3. 3. must not rise more than 2 degrees Celsius over pre- Exhibit 2 industrial levels if we are to avoid dangerous climate Urban Infrastructure and Usage Expenditures change. To have a reasonable chance (better than 50 per cent) of forestalling such a rise, cumulative global 30-Year Cumulative Urban Expenditures carbon emissions must be limited to 870 gigatons of (Worldwide, in Constant US$ Trillions, Year 2000) CO2 equivalent (GtCO2-eq) between 2009 and 2100.2 However, in a BAU scenario, the growth of our cities— 249 Moving goods 5 in particular, the construction and usage of urban 28 Moving people infrastructure for dwelling and transportation—will Private & commercial generate global carbon emissions of more than 460 real estate Information & commu- GtCO2 in the next three decades alone (see Exhibit 1). nications technology Clearly, business as usual is not an option. 169 Access to electricity 102 8 The economic cost of climate control also represents 43 a major challenge. Estimates by economists such as Nicholas Stern suggest that it will cost an additional 31 51 1 to 2 per cent of GDP—$28.4 trillion to $56.8 trillion 16 0 over the next 30 years, using purchasing power parity Infrastructure Usage (PPP) GDP estimates—to combat climate change. But Source: Booz & Company analysis even though this level of investment is small compared to projected urban infrastructure expenditures, the source of this funding remains uncertain, particularly in developing nations. timing of the funding is problematic. Global emissions must peak and begin to decline by 2015 to have a rea- The Copenhagen Accord sought to address this issue sonable chance of limiting average temperature rises by establishing the Copenhagen Green Climate Fund, to less than 2 degrees Celsius. Given these realities, which will provide $100 billion annually to help devel- the Copenhagen Accord’s financial promises are best oping countries mitigate carbon emissions by 2020. used as seed capital for a stronger mechanism capa- 2 But it may be too little and too late. First, the targeted ble of producing a broad range of additional financing funding level is well below the estimated requirements sources as soon as possible. In fact, a new high-level to combat global warming and adapt to climate change panel on climate finance, also established through the in developing nations. It corresponds to less than 0.1 Copenhagen Accord, has been assigned the very im- per cent of predicted annual urban infrastructure in- portant task of identifying financing sources that world vestments in developing countries (and even less of governments can agree on. their overall investments in infrastructure). Second, the Further, the economic challenge of climate control pales before the gargantuan needs of cities over the next 30 years. Our analysis shows that global urban Exhibit 1 Urban Infrastructure and Usage Emissions infrastructure and usage expenditures in dwelling and transportation for the next three decades will exceed 30-Year Cumulative Urban Emissions $350 trillion (under BAU assumptions and in constant (Worldwide, in Gigatons of CO2) U.S. dollars set at year 2000), or seven times the current global GDP (see Exhibit 2). 374 26 In order to control emissions and meet the economic Moving goods and public health challenges of urban growth, cities 145 will need to shift their spending from high-carbon Moving people Private & commercial infrastructure to green infrastructure that features zero real estate or very low emissions. This will require long-term and Information & commu- nications technology strategic action plans to guide capital investments 91 Access to electricity towards infrastructure solutions that offer attractive 203 18 returns in the form of reduced running costs, zero or 46 low carbon, and lower air and water pollution levels. 2 24 Cities everywhere will need to develop new, green Infrastructure Usage growth engines in much the same way that some Note: Totals may not be exact due to rounding. forward-thinking nations responded to the recession of Source: Booz & Company analysis 2008 by greening their financial rescue plans.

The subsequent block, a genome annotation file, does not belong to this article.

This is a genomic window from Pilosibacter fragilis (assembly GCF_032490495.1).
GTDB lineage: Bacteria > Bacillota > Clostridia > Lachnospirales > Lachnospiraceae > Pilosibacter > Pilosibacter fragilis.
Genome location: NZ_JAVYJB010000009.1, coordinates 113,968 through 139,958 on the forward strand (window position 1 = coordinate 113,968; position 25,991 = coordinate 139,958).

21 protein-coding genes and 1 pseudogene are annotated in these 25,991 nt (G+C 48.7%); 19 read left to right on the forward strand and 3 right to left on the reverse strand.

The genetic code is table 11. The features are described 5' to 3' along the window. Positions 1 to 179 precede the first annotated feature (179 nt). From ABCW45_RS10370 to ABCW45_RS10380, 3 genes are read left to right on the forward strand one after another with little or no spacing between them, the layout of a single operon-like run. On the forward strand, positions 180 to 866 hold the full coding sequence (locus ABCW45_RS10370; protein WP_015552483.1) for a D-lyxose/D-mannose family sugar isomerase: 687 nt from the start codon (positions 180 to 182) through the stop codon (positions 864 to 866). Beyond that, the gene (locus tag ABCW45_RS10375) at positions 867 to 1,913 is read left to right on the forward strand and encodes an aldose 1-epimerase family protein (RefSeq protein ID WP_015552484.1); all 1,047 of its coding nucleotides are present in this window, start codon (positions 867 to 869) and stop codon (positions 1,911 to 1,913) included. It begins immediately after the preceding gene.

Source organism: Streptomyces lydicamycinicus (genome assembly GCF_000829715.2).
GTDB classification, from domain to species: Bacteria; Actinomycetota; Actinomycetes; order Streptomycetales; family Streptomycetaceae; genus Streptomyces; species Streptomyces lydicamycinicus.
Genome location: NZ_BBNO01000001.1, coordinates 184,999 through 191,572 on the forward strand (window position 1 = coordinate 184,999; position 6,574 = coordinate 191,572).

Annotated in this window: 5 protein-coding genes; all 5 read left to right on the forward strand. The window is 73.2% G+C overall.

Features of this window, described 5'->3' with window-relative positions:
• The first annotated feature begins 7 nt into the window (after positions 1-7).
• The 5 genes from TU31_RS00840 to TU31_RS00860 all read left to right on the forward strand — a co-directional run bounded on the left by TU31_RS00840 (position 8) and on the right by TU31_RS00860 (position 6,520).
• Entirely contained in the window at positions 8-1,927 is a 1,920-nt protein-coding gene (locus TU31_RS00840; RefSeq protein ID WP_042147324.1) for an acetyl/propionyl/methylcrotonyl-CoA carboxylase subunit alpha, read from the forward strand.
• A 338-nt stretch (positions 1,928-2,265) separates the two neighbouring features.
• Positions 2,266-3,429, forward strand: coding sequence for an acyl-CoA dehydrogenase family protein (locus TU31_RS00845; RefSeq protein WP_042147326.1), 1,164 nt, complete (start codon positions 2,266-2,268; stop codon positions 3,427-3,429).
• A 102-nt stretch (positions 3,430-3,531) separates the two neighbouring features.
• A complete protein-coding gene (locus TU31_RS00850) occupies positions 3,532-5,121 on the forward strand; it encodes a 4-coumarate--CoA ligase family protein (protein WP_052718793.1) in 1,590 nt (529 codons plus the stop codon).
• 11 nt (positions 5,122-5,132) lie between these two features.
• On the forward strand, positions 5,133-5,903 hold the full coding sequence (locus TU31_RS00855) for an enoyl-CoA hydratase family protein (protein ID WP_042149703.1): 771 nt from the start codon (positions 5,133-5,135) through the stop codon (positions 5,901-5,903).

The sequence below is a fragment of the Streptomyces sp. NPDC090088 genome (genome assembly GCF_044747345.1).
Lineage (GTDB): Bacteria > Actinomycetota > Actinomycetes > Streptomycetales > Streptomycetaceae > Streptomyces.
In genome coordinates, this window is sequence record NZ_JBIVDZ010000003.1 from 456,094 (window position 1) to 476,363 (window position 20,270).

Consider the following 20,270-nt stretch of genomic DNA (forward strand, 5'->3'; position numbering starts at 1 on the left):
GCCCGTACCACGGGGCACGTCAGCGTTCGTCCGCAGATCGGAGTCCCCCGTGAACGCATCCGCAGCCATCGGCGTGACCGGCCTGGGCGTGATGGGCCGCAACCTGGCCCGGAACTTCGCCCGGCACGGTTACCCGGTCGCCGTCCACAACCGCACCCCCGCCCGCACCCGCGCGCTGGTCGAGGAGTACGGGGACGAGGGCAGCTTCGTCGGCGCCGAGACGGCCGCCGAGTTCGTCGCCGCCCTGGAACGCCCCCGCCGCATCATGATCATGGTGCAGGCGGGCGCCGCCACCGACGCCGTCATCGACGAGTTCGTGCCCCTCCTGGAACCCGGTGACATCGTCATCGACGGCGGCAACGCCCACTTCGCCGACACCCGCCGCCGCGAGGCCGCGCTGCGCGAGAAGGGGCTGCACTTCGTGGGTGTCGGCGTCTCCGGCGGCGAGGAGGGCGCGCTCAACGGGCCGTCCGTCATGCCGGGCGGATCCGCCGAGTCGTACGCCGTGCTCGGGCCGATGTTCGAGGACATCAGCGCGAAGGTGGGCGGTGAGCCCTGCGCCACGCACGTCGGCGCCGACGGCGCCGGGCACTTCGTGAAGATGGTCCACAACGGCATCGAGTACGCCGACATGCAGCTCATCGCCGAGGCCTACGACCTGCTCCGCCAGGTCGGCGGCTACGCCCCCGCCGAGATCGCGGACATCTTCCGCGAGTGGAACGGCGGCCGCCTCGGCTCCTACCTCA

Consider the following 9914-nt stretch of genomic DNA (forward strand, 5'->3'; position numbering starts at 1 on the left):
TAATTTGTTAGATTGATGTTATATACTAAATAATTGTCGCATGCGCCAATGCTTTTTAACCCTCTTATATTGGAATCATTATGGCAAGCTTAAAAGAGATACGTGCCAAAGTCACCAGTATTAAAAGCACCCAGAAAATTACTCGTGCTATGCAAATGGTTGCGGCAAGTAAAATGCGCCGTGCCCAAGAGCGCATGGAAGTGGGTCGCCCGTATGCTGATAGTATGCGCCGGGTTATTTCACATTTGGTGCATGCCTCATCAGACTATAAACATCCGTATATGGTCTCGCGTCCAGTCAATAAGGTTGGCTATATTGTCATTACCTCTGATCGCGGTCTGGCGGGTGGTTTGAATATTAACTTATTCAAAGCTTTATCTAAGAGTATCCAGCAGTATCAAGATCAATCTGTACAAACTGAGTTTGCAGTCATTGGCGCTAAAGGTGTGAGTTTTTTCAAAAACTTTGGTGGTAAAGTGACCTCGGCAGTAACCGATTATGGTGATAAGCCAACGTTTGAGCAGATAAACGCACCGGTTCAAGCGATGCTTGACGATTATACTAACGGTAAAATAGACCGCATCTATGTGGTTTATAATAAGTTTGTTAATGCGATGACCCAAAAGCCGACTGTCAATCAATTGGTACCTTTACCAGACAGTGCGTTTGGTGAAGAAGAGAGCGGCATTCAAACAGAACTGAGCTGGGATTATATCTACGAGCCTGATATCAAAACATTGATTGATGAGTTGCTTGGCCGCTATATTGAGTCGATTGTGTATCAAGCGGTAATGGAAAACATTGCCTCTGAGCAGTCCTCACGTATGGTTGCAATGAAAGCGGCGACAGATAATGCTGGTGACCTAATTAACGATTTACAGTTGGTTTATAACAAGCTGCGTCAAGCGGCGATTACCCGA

4. 4. Urbanization Trends Exhibit 4 The challenge of urban sustainability will grow larger Our Cities Continue to Grow (1980–2050) with time, and counterintuitively it will focus on smaller cities and developing nations. The world’s population World Population is moving inexorably towards the 9 billion mark, and (1980–2005 Historical, 2005–2050 Forecast) more and more people are aspiring to and achieving developed-economy lifestyles. The ecological footprint Historical Forecast 10 Population (Billions) created by these two trends is currently distributed 8 unevenly among regions. For example, the ecological footprint of the average Tanzanian or Indian is 6 approximately a quarter of the ecological footprint 4 of a European and a ninth of that of an American. 2 Nevertheless, if the trend continues and the expected 0 growth in carbon emissions is generated, humanity will 1980 1990 2000 2010 2020 2030 2040 2050 need the equivalent of two planets to maintain those 1980–2005 2005–2050 lifestyles by the 2030s3 (see Exhibit 3). CAGR CAGR Rural 0.82% -0.44% Most of this growth will be in our cities. Cities are Urban 2.53% 1.60% already the source of close to 80 per cent of global CO2 emissions, and they will account for an ever- higher percentage in the coming years, as more and Urbanization by Region more people reside in and move to cities in search of (1980–2005 Historical, 2005–2050 Forecast) more prosperous lifestyles (see Exhibit 4). Historical Forecast 100 Green urban investment can be used to turn this 80 trend by promoting attractive “one-planet” lifestyles % Urban 60 on a large scale. Typically, a city’s absolute carbon 40 3 footprint—including imports of emissions—increases 20 as it develops and its citizens become wealthier. (On 0 average, as nations become wealthier, their carbon 1980 1990 2000 2010 2020 2030 2040 2050 footprints increase by 57 per cent for each doubling of consumption levels.4) If we are to avoid an average 1980–2005 2005–2050 CAGR CAGR North America 0.39% 0.26% OECD Europe 0.27% 0.33% Exhibit 3 OECD Pacific 0.64% 0.36% Growth of the Ecological Footprint (1961–2005) China 2.89% 1.31% India 0.87% 1.46% Ecological Footprint by Component ROW 0.86% 0.65% (In Increments of Planetary Capacity) Source: U.N. Population Division; Booz & Company Built-up land Fishing ground Forest temperature increase of 2 degrees Celsius or greater, Grazing land this historical reality must be altered. Cropland 1.4 Carbon footprint Focusing on Small Cities The bulk of urban population growth will not occur Number of Planet Earths 1.2 World biocapacity in well-known and mature megacities like Beijing, 1.0 London, Los Angeles, Mexico City, and Mumbai. 0.8 Instead, it will occur in smaller cities (fewer than 1 0.6 million), which already account for more than 60 per 0.4 cent of urban dwellers globally5 (see Exhibit 5). For 0.2 example, the population of Gaborone, the capital of 0 Botswana, rose from 17,700 in 1971 to more than 1961 1970 1980 1990 2000 05 186,000 in 2007. By 2020, its population is expected Source: WWF International Living Planet Report 2008; Booz & Company analysis to exceed 500,000.6